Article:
When a couple of young guns from Oakland make headlines, it’s not always good news. But these shooters have the best intentions, and Stephen Curry and Klay Thompson are the hottest thing going in the NBA.
Just when it seemed the playoffs might follow a predictable and tired theme, with few upsets and the usual suspects advancing, the Golden State Warriors have arrived.
Here’s a team that constantly impresses even the crusty media cynics, like myself, who often complain about the declining quality of play in the NBA. It’s not all bad. It still can be great.
Following the Warriors is a roller-coaster ride of 3-point barrages, blown leads, upside-down turns, extreme drops and thrills at insane speeds. It’s a young team treating the playoffs as an amusement park.
“It’s fun to watch,” LVH oddsmaker Jeff Sherman said. “The Warriors are playing great basketball right now.”
Not all playoff series are entertaining. Some are as excruciating as watching infomercials on vacuum cleaners, and if the Atlanta-Indiana first-round series didn’t suck every bit of life out of you, tune into Golden State-San Antonio Friday night and get rejuvenated.
“The Warriors are young and they have been playing loose. I love the way they play,” VegasInsider.com handicapper Brian Edwards said. “Curry and Thompson are going to be the difference.”
Thompson scored 34 points and Curry had 22 on Wednesday as the Warriors shot down the Spurs 100-91 to knot the best-of-7 Western Conference semifinal at a game apiece. Thompson hit 8 of 9 3-pointers.
Golden State would be up 2-0 if not for an historic collapse in Game 1, when San Antonio erased a 16-point deficit with four minutes left in regulation and stunned the Warriors 129-127 in double overtime. Curry hit six 3s and finished with 44 points and 11 assists.
The Warriors’ collapse turned that game into an instant classic, and I made the mistake of saying Golden State’s players would be too emotionally crushed to come back and win the series against a veteran team guided by the league’s best coach, Gregg Popovich.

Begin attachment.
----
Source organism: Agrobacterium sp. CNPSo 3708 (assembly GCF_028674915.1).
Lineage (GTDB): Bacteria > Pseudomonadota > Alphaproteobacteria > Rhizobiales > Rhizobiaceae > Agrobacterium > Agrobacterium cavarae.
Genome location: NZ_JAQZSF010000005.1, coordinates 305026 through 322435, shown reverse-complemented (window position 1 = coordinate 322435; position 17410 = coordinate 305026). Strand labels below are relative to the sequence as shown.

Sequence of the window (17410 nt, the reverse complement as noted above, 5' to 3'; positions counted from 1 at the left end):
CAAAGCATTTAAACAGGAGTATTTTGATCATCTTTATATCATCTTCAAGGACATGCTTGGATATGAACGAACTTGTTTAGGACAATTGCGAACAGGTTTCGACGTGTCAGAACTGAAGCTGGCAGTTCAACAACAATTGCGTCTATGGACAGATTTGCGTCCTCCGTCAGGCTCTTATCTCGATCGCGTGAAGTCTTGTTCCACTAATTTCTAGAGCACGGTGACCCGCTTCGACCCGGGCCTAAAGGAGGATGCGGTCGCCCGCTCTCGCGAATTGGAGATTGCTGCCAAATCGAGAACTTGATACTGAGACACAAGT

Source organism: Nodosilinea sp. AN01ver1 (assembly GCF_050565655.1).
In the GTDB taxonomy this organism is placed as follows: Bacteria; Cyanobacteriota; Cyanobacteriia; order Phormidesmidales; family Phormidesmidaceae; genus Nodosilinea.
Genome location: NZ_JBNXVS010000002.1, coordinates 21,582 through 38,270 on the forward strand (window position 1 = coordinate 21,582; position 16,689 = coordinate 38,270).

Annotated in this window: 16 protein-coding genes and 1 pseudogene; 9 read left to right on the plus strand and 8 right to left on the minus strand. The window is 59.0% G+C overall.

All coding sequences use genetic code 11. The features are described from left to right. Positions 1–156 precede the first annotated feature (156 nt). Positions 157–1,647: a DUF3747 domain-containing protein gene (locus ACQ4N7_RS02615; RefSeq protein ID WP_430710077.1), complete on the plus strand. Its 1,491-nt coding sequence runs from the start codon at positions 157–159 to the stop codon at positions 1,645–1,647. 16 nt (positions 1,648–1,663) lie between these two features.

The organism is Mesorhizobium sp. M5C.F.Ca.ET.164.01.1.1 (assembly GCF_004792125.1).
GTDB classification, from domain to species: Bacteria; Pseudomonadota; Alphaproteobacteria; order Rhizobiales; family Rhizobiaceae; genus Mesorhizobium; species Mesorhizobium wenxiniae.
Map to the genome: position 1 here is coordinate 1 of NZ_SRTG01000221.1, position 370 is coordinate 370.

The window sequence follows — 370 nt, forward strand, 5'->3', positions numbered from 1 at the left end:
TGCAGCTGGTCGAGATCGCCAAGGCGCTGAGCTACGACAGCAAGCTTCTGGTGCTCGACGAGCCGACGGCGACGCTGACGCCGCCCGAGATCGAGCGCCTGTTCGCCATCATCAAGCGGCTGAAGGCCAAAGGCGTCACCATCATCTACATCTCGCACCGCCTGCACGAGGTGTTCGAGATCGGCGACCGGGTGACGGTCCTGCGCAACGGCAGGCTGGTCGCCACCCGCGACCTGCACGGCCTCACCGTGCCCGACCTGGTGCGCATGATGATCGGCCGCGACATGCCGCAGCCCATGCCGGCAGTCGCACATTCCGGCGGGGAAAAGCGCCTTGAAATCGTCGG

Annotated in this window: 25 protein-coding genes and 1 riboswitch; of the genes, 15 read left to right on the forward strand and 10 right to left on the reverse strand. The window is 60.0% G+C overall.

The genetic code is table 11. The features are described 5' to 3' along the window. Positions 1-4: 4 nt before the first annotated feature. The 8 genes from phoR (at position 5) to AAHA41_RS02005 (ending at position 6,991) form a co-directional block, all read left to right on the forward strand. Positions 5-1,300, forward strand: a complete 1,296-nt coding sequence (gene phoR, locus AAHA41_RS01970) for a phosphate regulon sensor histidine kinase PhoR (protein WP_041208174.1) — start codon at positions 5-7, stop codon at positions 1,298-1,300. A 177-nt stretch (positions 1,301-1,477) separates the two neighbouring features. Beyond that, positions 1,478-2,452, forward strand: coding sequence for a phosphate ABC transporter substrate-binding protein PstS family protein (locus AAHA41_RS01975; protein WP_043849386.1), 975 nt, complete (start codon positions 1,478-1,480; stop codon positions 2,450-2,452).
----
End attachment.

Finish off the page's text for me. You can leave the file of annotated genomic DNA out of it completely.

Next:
Instead of reeling in devastation, the Warriors showed youthful resilience, and the Spurs showed they might be a little too old and slow to keep up. But I won’t make the mistake of counting them out. Tim Duncan, Tony Parker and Manu Ginobili are not going out quietly, and Popovich will adjust.
Mainly, Popovich has to hope a jump-shooting opponent starts to miss a few more jumpers. Curry is the best shooter on the planet, and what makes him lethal is he’s also so good off the dribble. Double-team him or run him off the 3-point line and he is surrounded by scoring options — Thompson, Jarrett Jack and rookies Harrison Barnes and Draymond Green.
Amazingly, Golden State has not missed injured All-Star forward David Lee at all. Andrew Bogut is cleaning up the boards and power forward Carl Landry adds the physical aspect a finesse team needs.
“The Spurs could get it going,” Edwards said. “But the Warriors look like the better team and I think they are going to win the series. I like Golden State in Game 3.”
The Warriors are 8-0 against the spread during the postseason, having covered all six games in the first round against Denver, and they go into Friday's game as 2½-point home favorites. The favorite flipped Thursday morning, when the Spurs opened in that role.
“It went from plus-1 to minus-2 in about three minutes,” Sherman said. “I think San Antonio is in more than trouble. I don’t know if there’s much the Spurs can do to stop those guys.”
Perceptions and odds have roller-coasted almost 180 degrees after two games. San Antonio was a 9-1 favorite going into the series and was laying 9 points in Game 1. Now, the Spurs are minus-175 series favorites headed into a road game in which they are underdogs.
“It’s surprisingly shaping up right now where it could be Memphis and Golden State,” Sherman said of the West finals. “I honestly don’t see how Oklahoma City is going to pull through this.”
The Thunder are in serious trouble, with Kevin Durant trying to do everything without injured point guard Russell Westbrook at his side. The Grizzlies, minus-170 series favorites and 5-point favorites Saturday, are getting most of the money.
In the East, where the basketball often gets ugly, Miami is having only a little trouble putting away the injury-ravaged Chicago Bulls, and the Indiana-New York series is essentially a coin flip.
All four semifinals are tied 1-1 for the first time in NBA playoff history.
This is no longer predictable and tired, and Curry, Thompson and the hot-shot Warriors get most of the credit for that.
Contact sports betting columnist Matt Youmans at firstname.lastname@example.org or 702-387-2907. He co-hosts “The Las Vegas Sportsline” weekdays at 2 p.m. on ESPN Radio (1100 AM, 98.9 FM). Follow him on Twitter: @mattyoumans247.